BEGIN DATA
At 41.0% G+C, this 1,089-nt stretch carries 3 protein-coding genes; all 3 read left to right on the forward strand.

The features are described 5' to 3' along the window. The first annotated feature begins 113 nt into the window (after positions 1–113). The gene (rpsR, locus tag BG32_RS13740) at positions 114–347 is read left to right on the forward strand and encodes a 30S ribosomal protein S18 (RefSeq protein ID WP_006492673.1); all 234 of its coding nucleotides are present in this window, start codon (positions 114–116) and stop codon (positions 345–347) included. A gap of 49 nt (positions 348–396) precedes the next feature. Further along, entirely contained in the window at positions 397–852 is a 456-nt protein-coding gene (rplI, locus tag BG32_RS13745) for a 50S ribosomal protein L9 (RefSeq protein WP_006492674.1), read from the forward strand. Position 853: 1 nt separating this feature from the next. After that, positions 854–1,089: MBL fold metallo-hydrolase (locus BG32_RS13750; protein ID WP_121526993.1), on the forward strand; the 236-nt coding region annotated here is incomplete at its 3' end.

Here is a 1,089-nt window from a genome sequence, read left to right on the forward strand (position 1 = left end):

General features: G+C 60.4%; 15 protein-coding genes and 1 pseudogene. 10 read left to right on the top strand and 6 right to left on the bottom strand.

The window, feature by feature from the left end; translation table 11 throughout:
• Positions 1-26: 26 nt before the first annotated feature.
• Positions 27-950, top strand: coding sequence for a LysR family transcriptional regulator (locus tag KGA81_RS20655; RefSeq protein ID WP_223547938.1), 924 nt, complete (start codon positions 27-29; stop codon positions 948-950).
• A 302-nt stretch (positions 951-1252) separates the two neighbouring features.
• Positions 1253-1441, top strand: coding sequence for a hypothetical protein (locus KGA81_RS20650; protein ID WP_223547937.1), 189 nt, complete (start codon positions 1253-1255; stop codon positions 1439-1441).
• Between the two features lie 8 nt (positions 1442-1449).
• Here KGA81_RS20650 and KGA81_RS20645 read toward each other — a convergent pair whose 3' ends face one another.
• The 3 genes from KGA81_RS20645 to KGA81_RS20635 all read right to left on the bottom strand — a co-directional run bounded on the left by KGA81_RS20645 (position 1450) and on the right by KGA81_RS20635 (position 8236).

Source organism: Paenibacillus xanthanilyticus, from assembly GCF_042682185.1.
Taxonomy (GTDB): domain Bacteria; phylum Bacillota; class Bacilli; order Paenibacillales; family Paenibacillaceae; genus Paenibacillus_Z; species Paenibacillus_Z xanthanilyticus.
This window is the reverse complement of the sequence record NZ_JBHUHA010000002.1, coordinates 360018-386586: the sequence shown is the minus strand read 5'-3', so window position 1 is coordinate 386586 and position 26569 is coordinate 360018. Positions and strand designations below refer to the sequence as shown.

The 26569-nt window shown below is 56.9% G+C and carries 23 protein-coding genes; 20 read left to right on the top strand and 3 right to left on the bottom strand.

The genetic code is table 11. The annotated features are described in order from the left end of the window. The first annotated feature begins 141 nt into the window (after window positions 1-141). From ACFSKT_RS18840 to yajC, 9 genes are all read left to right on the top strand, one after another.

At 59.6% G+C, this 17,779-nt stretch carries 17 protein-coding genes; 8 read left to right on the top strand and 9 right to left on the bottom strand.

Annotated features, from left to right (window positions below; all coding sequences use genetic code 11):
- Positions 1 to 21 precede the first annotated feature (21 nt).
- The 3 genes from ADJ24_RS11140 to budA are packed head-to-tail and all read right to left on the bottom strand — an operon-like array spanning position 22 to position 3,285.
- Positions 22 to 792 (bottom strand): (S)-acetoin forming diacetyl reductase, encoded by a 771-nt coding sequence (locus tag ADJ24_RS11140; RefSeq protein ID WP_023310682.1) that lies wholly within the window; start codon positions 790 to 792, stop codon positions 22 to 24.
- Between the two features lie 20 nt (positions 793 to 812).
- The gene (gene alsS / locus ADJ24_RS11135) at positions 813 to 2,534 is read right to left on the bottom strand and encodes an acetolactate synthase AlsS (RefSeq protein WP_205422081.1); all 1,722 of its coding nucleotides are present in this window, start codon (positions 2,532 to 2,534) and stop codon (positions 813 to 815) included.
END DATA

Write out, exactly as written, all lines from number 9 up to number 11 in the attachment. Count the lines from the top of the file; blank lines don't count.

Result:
• Positions 1253-1441, top strand: coding sequence for a hypothetical protein (locus KGA81_RS20650; protein ID WP_223547937.1), 189 nt, complete (start codon positions 1253-1255; stop codon positions 1439-1441).
• Between the two features lie 8 nt (positions 1442-1449).
• Here KGA81_RS20650 and KGA81_RS20645 read toward each other — a convergent pair whose 3' ends face one another.